Saturday, April 14, 2012

Surrendering means Victory

I've observed before that the readings the Church gives us amazingly correlate with daily life. One could say that this is no surprise: I am trying to become conformed with Christ and this is what Scripture is all about.... But sometimes, I'm amazed. For example: today and yesterday [For reference: readings from April 13, readings from Apr 14; courtesy of USCCB].

A unique problem for the first-year medical student is "what should I do this summer?" This is the only summer she has to put something on her résumé for residency applications. She thinks, "ah, I have to do something cool and shiny, like a preceptorship or research." (A preceptorship is several weeks spent with a physician practicing physical exam skills on that physician's patients, like M3's and M4's do. It's a step up from shadowing and it's nice to hone the physical exam and become less uncomfortable with patients. Research is a necessary part of a résumé for competitive specialties like dermatology or radiology. It's either basic, in a lab; or clinical, in a practice.)

Also on the medical student's mind is money. She is living off of loans, and loans only come during the semester. So how will she eat if she doesn't get a paid internship? So she applies frantically to things. There are plenty of opportunities.

I applied for three research programs and a preceptorship. Yesterday afternoon I found out that I was not accepted into any of these.

And my summer-plan failure was dramatic. I had put effort into two of the research program applications and was reassured that I would, in fact, get into them. For one, I spent half a day commuting to a different town to meet my potential preceptor; for another, I contacted three or four physicians by cell, email, and office only to receive no news, not even a "we're not interested." This made me very confused and disappointed.

The readings were eerily relevant, especially the Gospel:
Simon Peter said to them, "I am going fishing." ...So they went out and got into the boat, but that night they caught nothing. When it was already dawn, Jesus was standing on the shore; but the disciples did not realize that it was Jesus. Jesus said to them, "Children, have you caught anything to eat?" They answered him, "No."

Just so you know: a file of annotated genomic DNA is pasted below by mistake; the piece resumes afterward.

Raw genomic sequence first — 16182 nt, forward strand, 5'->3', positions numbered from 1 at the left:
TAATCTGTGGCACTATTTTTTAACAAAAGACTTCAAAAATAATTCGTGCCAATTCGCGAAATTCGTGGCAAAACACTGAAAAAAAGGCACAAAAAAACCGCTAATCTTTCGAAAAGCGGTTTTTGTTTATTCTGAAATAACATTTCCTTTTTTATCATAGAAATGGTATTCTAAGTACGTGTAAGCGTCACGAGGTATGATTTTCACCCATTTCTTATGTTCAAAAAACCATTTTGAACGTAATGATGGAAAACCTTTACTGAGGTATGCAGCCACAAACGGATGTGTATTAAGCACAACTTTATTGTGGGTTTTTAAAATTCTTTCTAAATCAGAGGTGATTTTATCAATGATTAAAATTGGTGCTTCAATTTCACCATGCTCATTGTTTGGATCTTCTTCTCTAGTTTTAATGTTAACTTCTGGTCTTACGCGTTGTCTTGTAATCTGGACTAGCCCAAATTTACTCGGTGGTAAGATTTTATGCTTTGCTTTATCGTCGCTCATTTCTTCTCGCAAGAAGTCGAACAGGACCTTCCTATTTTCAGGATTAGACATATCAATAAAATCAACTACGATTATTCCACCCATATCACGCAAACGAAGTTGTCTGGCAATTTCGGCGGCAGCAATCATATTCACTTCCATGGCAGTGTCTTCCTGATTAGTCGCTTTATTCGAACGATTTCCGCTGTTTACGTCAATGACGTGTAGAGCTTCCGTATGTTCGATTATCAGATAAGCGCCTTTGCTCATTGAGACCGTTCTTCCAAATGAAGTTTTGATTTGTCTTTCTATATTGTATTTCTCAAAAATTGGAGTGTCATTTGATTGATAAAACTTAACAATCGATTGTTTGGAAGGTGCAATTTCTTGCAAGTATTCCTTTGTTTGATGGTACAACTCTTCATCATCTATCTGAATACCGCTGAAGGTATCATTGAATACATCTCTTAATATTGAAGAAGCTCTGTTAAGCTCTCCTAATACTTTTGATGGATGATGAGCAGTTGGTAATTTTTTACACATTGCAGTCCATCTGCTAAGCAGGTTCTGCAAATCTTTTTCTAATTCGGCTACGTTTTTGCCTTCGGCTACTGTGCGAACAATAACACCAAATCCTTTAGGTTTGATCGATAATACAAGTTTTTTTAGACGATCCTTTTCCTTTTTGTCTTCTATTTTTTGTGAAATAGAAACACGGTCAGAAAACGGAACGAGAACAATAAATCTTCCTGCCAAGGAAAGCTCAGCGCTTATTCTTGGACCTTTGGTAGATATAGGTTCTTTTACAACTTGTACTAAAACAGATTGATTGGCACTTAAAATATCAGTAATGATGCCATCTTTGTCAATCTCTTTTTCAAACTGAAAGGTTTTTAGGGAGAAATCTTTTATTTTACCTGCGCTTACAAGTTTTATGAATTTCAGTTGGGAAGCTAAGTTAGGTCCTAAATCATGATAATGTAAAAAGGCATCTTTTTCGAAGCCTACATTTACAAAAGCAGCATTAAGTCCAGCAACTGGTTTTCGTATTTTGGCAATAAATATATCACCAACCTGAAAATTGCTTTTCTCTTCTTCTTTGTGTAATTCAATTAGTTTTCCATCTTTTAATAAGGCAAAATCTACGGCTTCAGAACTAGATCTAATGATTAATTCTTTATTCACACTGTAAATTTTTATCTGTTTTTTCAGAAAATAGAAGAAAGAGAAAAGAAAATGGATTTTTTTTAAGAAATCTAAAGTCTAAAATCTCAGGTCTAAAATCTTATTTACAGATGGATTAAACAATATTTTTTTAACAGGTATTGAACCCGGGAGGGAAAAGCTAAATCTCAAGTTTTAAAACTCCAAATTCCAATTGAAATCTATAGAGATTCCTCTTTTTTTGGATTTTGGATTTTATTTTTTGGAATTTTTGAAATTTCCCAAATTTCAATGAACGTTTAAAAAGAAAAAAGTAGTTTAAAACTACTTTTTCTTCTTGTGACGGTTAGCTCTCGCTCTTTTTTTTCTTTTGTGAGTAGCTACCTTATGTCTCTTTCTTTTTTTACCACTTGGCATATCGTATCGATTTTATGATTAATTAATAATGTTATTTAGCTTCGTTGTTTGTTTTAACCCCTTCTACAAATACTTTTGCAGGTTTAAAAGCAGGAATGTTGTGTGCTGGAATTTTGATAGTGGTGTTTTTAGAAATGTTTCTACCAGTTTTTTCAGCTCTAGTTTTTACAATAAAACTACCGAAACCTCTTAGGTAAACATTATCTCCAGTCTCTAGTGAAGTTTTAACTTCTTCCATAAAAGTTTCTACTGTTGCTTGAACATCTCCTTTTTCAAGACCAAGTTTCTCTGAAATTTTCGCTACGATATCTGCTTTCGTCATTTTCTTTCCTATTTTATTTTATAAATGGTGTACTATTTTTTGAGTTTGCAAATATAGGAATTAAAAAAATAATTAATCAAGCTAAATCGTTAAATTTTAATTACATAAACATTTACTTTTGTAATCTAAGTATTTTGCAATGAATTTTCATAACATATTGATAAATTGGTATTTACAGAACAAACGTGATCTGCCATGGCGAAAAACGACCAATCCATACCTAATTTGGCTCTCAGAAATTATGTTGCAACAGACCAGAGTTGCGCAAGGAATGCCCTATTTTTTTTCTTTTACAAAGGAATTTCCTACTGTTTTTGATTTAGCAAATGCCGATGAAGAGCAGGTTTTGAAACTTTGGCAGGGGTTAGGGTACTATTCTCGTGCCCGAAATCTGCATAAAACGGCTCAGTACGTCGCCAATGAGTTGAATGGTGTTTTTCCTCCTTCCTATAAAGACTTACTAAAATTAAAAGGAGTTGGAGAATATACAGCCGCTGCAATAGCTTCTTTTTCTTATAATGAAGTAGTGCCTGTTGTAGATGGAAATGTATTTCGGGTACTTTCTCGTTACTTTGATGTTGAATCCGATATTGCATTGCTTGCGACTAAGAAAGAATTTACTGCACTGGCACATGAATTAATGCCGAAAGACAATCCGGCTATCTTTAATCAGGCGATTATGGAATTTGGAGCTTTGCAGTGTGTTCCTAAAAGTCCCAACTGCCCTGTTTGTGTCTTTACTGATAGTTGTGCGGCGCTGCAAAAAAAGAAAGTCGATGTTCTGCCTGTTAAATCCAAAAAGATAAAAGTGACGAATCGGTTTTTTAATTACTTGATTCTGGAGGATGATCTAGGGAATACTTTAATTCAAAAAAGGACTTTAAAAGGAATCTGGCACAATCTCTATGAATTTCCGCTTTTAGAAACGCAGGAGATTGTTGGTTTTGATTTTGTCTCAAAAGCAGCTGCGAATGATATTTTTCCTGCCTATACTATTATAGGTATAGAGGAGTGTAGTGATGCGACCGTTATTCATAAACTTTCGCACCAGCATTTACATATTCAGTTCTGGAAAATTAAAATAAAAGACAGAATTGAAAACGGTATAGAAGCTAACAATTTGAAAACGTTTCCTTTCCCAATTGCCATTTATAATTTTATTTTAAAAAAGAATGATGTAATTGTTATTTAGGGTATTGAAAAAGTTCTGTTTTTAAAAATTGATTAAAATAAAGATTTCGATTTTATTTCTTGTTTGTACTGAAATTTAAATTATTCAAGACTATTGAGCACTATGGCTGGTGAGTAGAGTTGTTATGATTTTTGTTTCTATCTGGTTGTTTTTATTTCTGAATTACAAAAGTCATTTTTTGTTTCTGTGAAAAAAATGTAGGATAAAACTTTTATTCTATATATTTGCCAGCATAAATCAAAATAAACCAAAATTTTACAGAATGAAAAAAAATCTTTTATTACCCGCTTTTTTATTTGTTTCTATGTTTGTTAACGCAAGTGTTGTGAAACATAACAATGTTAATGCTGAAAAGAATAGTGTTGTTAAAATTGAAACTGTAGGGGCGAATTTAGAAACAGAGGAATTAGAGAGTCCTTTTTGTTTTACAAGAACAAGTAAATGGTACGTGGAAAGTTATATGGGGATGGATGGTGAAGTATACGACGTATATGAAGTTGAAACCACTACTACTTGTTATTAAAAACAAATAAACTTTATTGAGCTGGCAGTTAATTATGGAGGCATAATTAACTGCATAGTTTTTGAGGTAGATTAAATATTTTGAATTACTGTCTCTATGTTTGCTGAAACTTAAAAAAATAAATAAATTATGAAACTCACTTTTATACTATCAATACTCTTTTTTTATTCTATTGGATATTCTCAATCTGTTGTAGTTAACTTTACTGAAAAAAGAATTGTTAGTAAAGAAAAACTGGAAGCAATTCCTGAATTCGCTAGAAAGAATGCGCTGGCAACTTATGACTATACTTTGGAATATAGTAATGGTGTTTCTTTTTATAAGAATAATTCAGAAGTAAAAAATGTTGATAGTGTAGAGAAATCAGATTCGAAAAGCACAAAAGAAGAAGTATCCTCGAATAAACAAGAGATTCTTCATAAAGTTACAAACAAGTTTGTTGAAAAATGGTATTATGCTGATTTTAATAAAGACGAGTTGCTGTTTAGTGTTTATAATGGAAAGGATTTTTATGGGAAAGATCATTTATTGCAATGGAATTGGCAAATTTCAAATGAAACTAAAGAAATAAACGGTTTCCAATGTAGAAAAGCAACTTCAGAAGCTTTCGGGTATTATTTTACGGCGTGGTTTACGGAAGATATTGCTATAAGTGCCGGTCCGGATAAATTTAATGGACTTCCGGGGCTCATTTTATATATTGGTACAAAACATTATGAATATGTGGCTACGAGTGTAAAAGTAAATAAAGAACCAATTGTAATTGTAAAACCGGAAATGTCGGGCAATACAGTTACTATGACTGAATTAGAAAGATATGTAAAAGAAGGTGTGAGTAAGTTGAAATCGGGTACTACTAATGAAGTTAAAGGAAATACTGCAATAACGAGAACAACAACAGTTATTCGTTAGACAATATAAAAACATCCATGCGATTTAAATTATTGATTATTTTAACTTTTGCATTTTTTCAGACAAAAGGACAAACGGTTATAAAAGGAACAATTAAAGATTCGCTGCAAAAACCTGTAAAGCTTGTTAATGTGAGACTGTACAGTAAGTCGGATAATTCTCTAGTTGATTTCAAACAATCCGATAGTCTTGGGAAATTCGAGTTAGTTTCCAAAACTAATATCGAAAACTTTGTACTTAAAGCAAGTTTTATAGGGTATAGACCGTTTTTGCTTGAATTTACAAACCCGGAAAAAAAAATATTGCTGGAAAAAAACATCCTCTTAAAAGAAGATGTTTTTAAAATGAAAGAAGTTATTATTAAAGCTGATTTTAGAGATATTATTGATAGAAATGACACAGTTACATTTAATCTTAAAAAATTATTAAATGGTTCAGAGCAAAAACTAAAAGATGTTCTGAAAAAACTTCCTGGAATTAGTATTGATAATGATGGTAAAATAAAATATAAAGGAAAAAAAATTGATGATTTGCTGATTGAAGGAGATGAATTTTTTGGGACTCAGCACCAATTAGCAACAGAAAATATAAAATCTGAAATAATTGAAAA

I was like St. Peter: when it came to the summer plans, I decided myself that I was going to do something that measured to my own standards. This was a human decision; God's will was not really part of it. (I only ever see that my decisions exclude God in hindsight. I need to get better at discernment!) I said to myself, "I'm going to apply for some research programs," and off I went, without really consulting the Master of my life.

But I was reassured, because the Gospel continued:
So he said to them, "Cast the net over the right side of the boat and you will find something." So they cast it, and were not able to pull it in because of the number of fish. ... Jesus said to them, "Bring some of the fish you just caught." So Simon Peter went over and dragged the net ashore full of one hundred fifty-three large fish. Even though there were so many, the net was not torn. Jesus said to them, "Come, have breakfast." And none of the disciples dared to ask him, "Who are you?" because they realized it was the Lord. Jesus came over and took the bread and gave it to them, and in like manner the fish.
So, not to worry. When the Lord sees fit, He will instruct me to my benefit and, if I hear and obey, I will find something (153 somethings, to be exact).

This morning, I reflected on why He went to such lengths to prevent me from doing something this summer. I remembered that my summers during college were chaotic times where I stopped praying regularly and got really stressed. Suppose the failure of all my attempts this summer is Christ saying, "this summer, I want you to live your vocation, not regret that you haven't." How kind of Him! He wants to prevent me from grief and lost graces. I went from confused, sad and stressed to confident and victorious.

Today's missal explains my feelings. Today's responsorial psalm:
Give thanks to the LORD, for he is good,
for his mercy endures forever.
My strength and my courage is the LORD,
and he has been my savior.
The joyful shout of victory
in the tents of the just
The feeling of victory comes with becoming just. I was just because I surrendered my summer to Him (as I might have done at the outset), admitting my proper place and His. Finally, the feeling of security comes with being safe from my opponents (the rejection from the opportunities, my mental image of an empty-looking résumé, my financial worries, my drive to do something big and flashy). One who belongs to Christ cannot be punished, like Ss. Peter and John are undefeatable in today's first reading:
After threatening them further,
they released them,
finding no way to punish them....
May we each have the strength to accept the victory we are offered! If you read this, please pray for my test on Monday, the biggest test of the four I have left before May 18 signals the beginning of this marvelous, mysterious summer.


  1. Praying for you! Your summer planning sounds much like mine as I got turned down by all the internships I applied for while I watched many other nursing students being offered positions. It was a struggle but I came to very similar realizations as you. It's nice to know other people are going through similar things! God bless!

    1. Vivien, thank you so much for commenting. I feel like you: it's nice to know other people are struggling, too. I hope we both find opportunities this summer.

      Thank you for choosing nursing--a beautiful profession and the ultimate in patient advocacy. God reward you and guide you through your career and life!